7960543694?profile=originalMarcel Breuer was one of the architects who created the ‘Brutalist’ design of IBM’s Boca Raton campus,

now called Boca Corporate Center and Campus.

Photo provided

7960543485?profile=originalAddison Mizner’s design for the Cloister Inn, now the Boca Raton Resort & Club,

relied on his signature Mediterranean Revival style.

Photo courtesy of the Boca Raton Historical Society

7960544291?profile=originalPhilip Johnson’s postmodern building at Camino Real and South Federal Highway serves as office space.

Photo courtesy of the Boca Raton Historical Society

INSET BELOW: Bonnie Dearborn; Marcel Breuer

More Boca history: City had swankiest barracks

By Deborah S. Hartz-Seeley

    Barrel tile roofs, stucco walls, wrought iron accents, colonnades and vaulted ceilings are some of the architectural details that characterize architect Addison Mizner’s work in Boca Raton, said Bonnie Dearborn, a historic preservation consultant who 7960545063?profile=originalvolunteers with the Boca Raton Historical Society.
    You can still see Mizner’s signature Mediterranean Revival style at The Boca Raton Resort & Club, where the southeastern section was originally his Cloister Inn, which opened in 1926.
    “But over the years, the area has been influenced by many other nationally and internationally recognized architects, too,” Dearborn said.
    Consider Leonard Schultz and S. Fullerton Weaver, best known for designing luxury hotels such as The Breakers in Palm Beach.
    In 1927, they were charged with creating a 300-room addition to Mizner’s original 100-room inn. Today both sections are still visible at the Boca Raton Resort & Club.
    Marion S. Wyeth, who designed Mar-a-Lago in Palm Beach, also was known for his Mediterranean Revival style, worked on the resort, too. He was commissioned to build the cloister at The Palm Court that connected older and newer parts of what was then The Boca Raton Club.
    Maurice Fatio, who had opened an office in Palm Beach, also did work at the resort. He replaced the original indoor saltwater pool designed by Schultz and Weaver with the Valencia Room theater, which is still in use today.
7960544697?profile=original    “With the pool below it, the room has great acoustics,” Dearborn said.
    Another famous name to design his way into the city was Marcel Breuer, a Modernist who also created New York’s Whitney Museum of Art.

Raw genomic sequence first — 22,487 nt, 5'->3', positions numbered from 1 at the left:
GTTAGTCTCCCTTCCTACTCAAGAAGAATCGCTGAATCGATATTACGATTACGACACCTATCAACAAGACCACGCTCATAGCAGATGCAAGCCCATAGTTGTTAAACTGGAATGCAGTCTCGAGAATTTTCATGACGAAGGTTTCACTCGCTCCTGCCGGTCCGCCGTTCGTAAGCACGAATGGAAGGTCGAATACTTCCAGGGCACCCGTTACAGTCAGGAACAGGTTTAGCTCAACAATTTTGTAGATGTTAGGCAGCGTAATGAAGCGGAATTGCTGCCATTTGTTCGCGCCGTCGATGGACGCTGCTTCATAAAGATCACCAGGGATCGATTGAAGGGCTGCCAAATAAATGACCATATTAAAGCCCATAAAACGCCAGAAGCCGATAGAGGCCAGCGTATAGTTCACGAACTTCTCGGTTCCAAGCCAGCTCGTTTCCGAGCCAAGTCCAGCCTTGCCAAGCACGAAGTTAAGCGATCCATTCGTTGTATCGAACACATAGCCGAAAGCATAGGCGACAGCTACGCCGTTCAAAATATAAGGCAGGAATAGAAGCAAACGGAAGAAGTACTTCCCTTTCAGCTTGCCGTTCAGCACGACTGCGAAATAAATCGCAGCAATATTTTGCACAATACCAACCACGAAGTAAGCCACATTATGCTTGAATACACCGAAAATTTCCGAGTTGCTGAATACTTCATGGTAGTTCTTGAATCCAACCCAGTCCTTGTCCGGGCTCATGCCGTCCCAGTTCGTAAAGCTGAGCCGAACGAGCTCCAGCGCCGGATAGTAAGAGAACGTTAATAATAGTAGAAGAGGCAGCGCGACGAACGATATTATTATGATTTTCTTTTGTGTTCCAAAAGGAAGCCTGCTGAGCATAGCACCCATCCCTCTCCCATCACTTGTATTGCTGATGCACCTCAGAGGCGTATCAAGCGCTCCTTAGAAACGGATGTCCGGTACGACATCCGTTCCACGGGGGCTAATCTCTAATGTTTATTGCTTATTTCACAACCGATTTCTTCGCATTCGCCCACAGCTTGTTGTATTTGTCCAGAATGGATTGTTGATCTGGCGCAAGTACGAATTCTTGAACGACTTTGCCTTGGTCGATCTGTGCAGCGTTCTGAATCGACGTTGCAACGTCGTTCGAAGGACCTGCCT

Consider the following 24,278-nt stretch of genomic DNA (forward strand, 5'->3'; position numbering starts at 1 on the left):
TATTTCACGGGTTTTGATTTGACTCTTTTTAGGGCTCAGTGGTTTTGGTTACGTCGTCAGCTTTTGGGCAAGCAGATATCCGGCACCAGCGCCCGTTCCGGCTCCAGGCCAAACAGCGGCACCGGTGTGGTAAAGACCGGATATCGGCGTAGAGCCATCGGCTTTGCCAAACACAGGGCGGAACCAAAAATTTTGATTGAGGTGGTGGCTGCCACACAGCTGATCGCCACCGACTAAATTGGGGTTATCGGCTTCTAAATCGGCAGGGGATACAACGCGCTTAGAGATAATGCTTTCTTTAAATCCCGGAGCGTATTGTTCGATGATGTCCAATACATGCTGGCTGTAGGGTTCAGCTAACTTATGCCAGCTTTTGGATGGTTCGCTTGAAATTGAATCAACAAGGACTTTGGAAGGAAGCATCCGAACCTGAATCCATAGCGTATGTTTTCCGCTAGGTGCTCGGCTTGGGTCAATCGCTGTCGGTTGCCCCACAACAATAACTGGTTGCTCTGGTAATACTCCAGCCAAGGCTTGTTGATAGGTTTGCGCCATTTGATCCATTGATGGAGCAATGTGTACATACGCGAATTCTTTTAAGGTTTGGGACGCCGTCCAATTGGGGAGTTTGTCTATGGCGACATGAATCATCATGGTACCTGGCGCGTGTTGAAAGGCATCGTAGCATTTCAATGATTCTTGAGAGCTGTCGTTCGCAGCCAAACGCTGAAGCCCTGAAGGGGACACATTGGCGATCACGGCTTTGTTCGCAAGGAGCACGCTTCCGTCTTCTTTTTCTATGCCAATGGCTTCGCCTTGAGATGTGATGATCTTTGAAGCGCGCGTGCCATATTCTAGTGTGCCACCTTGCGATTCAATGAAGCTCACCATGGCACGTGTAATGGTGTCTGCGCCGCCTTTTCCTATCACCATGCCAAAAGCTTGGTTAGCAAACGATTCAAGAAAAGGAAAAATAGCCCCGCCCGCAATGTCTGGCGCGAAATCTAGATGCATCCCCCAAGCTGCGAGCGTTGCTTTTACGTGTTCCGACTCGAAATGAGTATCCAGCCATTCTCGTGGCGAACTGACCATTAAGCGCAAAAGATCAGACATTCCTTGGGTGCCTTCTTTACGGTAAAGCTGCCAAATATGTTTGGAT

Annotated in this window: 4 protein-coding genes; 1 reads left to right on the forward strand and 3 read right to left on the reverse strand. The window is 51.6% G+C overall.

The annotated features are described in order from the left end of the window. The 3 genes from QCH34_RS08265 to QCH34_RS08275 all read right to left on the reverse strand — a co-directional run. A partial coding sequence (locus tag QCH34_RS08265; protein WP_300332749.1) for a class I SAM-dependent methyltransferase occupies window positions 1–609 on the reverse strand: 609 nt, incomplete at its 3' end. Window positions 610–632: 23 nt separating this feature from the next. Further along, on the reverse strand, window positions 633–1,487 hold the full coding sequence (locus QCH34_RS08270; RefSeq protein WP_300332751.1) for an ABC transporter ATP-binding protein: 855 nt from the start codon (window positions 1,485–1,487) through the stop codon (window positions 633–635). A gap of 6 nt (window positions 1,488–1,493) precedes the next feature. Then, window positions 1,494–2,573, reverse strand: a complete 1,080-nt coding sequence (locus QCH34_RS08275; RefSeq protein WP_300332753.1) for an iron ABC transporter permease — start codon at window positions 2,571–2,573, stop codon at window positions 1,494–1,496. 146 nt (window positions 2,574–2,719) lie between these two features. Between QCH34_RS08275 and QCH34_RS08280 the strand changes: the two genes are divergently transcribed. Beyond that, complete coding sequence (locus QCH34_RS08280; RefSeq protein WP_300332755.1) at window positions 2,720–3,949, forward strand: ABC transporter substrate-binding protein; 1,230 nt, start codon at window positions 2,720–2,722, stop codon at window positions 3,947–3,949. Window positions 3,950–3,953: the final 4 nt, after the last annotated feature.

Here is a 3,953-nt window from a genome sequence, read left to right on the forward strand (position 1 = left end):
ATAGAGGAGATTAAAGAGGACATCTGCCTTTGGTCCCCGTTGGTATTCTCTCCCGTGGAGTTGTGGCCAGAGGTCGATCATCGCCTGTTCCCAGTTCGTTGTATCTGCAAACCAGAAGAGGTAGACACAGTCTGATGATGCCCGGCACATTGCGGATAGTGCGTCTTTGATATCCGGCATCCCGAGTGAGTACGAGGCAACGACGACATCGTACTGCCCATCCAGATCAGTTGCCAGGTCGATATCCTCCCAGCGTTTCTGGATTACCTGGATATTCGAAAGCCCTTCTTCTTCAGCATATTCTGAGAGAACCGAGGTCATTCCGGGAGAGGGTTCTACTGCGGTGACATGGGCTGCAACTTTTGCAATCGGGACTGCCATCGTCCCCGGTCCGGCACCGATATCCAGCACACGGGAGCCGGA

He was brought to Boca Raton in the mid-1960s to design the headquarters for IBM. Here, he used his signature Brutalism architecture that appears in the building as repeated geometric shapes and raw concrete, often bearing the marks of the wood used in the forms that shaped it.
    “It is a massive building on tree-like piers,” Dearborn said. A newspaper headline from the times described the offices as “exclamation points of concrete” set around a manmade lake.
    Although IBM left town, the building has been repositioned as the Boca Corporate Center and Campus and is still in use today.
    More recently, Philip Johnson, known for his “Chippendale” and “Lipstick” buildings in Manhattan and his Glass House in New Canaan, Conn., made a “pronounced architectural statement” in Boca Raton. His postmodern wedge-shaped facade gave interest to the building that still serves as office space at the corner of Camino Real and South Federal Highway.

7960545474?profile=originalSociety architect Addison Mizner

    And in case you are wondering, the first architects in Boca Raton were the Seminoles, explains Dearborn. They used the Wood Frame Vernacular style to turn local materials into comfortable dwellings called chickees. Cruise just about any waterway today and you are bound to see one of these nicely fitted out in a Boca back yard.

About this series


7960545682?profile=original    From its pre-Columbian inhabitants to the ‘city with an attitude’ it has become, Boca Raton’s history is rich and compelling. Much of it was revealed during a four-part series, Boca History 101, last month at FAU under the auspices of the Lifelong Learning Society.
    Susan Gillis, curator of the Boca Raton Historical Society and Museum, and historic preservationist Bonnie Dearborn were the instructors.
    Coastal Star reporter Deborah S. Hartz-Seeley attended each session and shares her observations. Her reports on the first two classes — about how a farming town became a vacationers mecca and the hardships of early settlers — appeared in November. The final two installments — about architecture and life during World War II — appear in this issue.

Susan Gillis

You need to be a member of The Coastal Star to add comments!

Join The Coastal Star

Activity Feed

Mary Kate Leming posted a blog post
Thursday
Mary Kate Leming posted a blog post
Thursday
Mary Kate Leming posted a discussion in BEACH WATCH
Aug 3
Mary Kate Leming posted a discussion in MANALAPAN
Aug 3
Mary Kate Leming posted a discussion in BEACH WATCH
Aug 3
Mary Kate Leming posted a discussion in GULF STREAM
Aug 3
Mary Kate Leming posted a discussion in MANALAPAN
Aug 3
Mary Kate Leming posted a discussion in OCEAN RIDGE
Aug 3
Mary Kate Leming posted a discussion in OCEAN RIDGE
Aug 3
Mary Kate Leming posted a discussion in LANTANA
Aug 3
Mary Kate Leming posted a discussion in OCEAN RIDGE
Aug 3
Mary Kate Leming posted a discussion in MANALAPAN
Aug 3
Mary Kate Leming posted a discussion in HIGHLAND BEACH
Aug 3
Mary Kate Leming posted a discussion in GULF STREAM
Aug 3
Mary Kate Leming posted a discussion in GULF STREAM
Aug 3
Mary Kate Leming posted a discussion in GULF STREAM
Aug 3
Mary Kate Leming posted a discussion in ACROSS THE BRIDGE
Aug 3
Mary Kate Leming posted a discussion in DELRAY BEACH
Aug 3
Mary Kate Leming posted a discussion in OCEAN RIDGE
Aug 3
Mary Kate Leming posted a discussion in BRINY BREEZES
Aug 3
More…